eye-focusI wrote in an earlier post about the importance of making choices to a successful public career.  More bad news:  once you choose, you have to focus.  Specifically, in three essential ways.

First, you have to focus on creating speaking opportunities.  But not in the way that you think.  Because professional speakers have the opportunity to earn large sums of money, there’s a huge amount of competition.  Lots of people have noticed that keynote speakers can earn fabulous amounts for what seems like an hour’s worth of work.

But how do you think that Bill Clinton, or Malcolm Gladwell, or Colin Powell got to the stage?  By being president, or a phenomenal storyteller, or Secretary of State.  You create speaking opportunities, ironically, not by chasing after a particular gig – that suggests amateur or breakout session free speaker – but by having something interesting to say and capturing the world’s attention.  David Meerman Scott achieved this by offering the New Rules of Marketing and PR to the world back in 2007 – and he’s been constantly keeping up with that world ever since, exploring its boundaries, revising the rules, finding new avenues.  That’s what it takes to create speaking opportunities – and that’s why it takes a whole lot more work than just that hour on the stage.

Second, you have to focus on your area of expertise.   Whatever it is that you’re passionate about, that’s what you have to find – everywhere.  The old cliché about consultants is that “to a hammer, everything looks like a nail.”  Well, you’re now a hammer.  If you’re interested in leadership, then every news item becomes a potential blog post about leadership.  If you care about technology, then not just every new product announcement, but also every new psychological study about human behavior (for example), becomes grist for the mill.  If achievement is your thing, then you need to see its presence or absence everywhere.  That’s how you keep your expertise alive and fresh.  You’ve got to be scanning the universe constantly.  Mitch Joel does this particularly well – he calls himself an infovore, and he’s always on the prowl.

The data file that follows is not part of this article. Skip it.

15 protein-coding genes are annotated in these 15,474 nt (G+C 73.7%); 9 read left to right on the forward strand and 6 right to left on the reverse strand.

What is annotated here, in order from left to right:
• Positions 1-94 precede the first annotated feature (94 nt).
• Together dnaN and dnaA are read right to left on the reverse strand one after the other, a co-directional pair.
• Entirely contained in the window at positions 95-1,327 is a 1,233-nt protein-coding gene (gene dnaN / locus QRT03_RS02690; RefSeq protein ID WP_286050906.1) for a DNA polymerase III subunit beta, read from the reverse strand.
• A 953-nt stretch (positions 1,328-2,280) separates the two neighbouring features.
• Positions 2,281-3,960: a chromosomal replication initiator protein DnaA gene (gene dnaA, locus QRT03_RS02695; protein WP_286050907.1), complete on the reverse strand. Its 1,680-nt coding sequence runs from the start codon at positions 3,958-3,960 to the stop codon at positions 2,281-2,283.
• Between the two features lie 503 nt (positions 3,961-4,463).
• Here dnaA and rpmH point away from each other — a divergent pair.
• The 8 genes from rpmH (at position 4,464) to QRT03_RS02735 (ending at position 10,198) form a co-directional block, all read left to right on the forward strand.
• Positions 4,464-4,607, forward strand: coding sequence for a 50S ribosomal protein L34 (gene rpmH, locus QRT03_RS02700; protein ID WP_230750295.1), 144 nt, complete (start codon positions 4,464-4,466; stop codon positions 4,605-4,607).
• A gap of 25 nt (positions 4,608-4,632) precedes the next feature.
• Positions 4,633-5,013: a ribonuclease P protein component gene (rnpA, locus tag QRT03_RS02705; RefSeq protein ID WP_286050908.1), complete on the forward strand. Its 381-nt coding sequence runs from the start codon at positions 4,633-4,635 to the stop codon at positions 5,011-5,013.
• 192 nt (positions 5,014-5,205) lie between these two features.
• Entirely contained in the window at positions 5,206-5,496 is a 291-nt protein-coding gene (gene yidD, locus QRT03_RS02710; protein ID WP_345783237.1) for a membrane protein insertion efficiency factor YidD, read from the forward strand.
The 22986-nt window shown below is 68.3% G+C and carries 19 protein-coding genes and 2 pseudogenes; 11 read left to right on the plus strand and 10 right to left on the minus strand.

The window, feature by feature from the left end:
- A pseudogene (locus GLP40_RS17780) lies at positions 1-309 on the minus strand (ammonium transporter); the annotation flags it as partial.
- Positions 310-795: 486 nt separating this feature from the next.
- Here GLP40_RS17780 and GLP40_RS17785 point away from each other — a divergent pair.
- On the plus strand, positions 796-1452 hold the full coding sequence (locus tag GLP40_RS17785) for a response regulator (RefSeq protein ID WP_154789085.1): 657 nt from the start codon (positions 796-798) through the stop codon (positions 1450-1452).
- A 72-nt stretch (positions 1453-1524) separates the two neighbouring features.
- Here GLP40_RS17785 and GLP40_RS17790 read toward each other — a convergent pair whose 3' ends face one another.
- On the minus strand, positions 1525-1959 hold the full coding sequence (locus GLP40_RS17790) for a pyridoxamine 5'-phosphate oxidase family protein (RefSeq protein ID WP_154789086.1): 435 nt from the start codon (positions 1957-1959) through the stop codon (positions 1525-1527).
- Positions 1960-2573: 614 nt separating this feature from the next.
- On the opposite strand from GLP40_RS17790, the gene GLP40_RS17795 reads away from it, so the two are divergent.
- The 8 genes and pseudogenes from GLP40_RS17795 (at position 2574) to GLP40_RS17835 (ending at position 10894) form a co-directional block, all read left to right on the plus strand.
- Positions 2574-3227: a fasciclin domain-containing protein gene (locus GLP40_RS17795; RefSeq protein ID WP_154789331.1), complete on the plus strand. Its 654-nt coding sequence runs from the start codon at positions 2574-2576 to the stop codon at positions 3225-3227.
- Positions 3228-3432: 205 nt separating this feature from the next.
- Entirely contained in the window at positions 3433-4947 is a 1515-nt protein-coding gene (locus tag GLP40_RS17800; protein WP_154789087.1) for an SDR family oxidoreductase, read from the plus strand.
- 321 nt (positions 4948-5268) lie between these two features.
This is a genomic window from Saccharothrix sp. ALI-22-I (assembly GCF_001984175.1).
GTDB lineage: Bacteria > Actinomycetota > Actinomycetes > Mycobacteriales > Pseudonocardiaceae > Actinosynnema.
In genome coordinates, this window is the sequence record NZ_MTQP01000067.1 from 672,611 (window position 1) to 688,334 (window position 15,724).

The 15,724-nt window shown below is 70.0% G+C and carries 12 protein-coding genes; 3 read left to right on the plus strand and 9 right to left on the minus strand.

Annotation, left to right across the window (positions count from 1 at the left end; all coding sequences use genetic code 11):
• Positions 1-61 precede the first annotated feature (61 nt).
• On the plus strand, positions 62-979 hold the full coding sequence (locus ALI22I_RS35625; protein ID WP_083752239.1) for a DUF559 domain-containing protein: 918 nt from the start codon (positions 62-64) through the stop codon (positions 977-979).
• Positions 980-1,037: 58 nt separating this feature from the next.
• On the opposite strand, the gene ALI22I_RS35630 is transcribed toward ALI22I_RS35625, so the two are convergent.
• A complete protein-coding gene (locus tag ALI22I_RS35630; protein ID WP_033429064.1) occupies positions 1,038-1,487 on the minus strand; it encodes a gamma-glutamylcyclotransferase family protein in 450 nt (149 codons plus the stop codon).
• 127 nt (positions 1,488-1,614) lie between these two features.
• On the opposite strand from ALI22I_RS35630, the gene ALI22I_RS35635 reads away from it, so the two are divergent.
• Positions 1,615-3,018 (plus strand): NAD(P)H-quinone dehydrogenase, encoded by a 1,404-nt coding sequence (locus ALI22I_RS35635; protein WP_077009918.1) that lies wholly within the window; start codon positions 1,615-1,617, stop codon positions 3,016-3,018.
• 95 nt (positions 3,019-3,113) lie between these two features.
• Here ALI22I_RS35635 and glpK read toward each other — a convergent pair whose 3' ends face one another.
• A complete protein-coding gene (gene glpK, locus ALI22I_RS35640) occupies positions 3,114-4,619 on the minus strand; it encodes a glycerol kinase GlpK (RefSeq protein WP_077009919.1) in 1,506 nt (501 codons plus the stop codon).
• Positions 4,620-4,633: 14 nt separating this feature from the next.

Third, you have to focus on your community.  The path to a steady stream of speaking invitations is through a community of people who care about you and your topic of interest.  You need to care for and nurture that community.  You need to talk to them.  You need to interact with them.  You need to listen to them.  They are your people, your potential for speaking, and your path to career success.  Pam Slim is a master at this – she creates community everywhere she goes with an extroversion that looks effortless and is genuine – but that is never-ending work.

I wish great success for you as a speaker in 2014.  You’ll get there by choosing, and focusing.  That’s my top recommendation for cracking the upper levels of the public speaking business next year.




  1. Very true, Nick. Though I slightly disagree with one thing. Just having something interesting to say doesn’t necessarily translate into speaking gigs, unless you’re already as famous as Clinton. The rest of us have to work it hard, especially these days, to keep getting those high-paying speaking jobs.

    1. Thanks, Julie, for your comment. And I agree — as I’ve discussed in a number of other blog posts, you need a combination of a a great speech, a book, and a community of people who care about you and the topic. It begins with focus.

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